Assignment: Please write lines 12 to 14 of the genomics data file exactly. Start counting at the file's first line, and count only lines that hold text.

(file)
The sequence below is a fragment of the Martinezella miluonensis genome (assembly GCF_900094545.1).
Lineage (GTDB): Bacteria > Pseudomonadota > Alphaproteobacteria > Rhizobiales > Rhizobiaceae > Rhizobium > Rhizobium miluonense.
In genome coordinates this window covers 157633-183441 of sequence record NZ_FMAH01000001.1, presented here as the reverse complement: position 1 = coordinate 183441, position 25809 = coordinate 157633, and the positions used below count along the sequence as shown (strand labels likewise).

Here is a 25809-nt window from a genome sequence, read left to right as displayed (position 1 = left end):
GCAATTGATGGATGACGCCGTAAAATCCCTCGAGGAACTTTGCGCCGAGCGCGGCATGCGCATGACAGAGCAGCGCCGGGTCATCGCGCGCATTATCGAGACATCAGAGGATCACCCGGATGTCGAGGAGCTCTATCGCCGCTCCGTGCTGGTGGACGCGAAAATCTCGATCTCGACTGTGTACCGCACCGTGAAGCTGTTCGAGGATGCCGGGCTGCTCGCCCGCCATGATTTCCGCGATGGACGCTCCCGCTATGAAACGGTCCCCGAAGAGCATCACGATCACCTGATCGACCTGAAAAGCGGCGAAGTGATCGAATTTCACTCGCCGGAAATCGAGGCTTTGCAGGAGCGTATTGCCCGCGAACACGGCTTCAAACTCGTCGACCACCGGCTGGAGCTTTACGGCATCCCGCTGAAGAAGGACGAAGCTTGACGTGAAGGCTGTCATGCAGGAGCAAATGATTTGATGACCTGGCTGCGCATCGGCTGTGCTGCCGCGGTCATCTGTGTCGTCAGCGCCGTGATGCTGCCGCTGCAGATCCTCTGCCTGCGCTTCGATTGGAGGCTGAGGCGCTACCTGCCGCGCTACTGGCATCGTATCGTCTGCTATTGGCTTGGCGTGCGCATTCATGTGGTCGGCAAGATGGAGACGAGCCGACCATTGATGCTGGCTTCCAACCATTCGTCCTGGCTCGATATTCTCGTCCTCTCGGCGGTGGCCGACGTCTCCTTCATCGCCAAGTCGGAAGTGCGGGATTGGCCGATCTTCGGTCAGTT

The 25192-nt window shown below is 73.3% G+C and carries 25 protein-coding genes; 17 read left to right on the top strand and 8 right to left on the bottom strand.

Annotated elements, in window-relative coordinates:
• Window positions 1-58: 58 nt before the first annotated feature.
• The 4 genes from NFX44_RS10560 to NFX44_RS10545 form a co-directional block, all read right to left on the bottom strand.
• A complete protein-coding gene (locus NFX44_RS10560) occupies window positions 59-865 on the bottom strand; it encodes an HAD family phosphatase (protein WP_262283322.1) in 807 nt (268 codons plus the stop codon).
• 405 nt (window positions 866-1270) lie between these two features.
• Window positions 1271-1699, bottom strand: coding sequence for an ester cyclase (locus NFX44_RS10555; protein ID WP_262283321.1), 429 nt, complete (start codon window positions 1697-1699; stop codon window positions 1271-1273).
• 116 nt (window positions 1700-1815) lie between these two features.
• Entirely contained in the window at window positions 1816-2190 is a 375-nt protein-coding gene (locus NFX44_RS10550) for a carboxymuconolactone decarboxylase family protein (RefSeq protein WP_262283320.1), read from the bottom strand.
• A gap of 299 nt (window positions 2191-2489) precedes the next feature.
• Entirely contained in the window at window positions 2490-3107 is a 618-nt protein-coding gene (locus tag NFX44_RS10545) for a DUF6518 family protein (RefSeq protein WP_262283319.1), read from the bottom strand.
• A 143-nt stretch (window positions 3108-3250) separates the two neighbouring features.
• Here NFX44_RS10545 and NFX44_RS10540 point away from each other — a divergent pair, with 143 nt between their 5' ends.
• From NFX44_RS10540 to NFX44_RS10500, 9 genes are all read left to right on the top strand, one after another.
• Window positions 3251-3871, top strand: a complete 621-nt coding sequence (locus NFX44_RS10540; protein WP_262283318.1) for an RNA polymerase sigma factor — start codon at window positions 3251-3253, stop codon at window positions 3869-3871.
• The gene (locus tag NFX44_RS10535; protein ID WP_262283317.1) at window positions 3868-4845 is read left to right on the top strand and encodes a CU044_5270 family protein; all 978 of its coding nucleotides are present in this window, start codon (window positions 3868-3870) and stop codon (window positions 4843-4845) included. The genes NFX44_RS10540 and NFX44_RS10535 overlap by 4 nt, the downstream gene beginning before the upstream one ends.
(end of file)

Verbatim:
• Window positions 1271-1699, bottom strand: coding sequence for an ester cyclase (locus NFX44_RS10555; protein ID WP_262283321.1), 429 nt, complete (start codon window positions 1697-1699; stop codon window positions 1271-1273).
• 116 nt (window positions 1700-1815) lie between these two features.
• Entirely contained in the window at window positions 1816-2190 is a 375-nt protein-coding gene (locus NFX44_RS10550) for a carboxymuconolactone decarboxylase family protein (RefSeq protein WP_262283320.1), read from the bottom strand.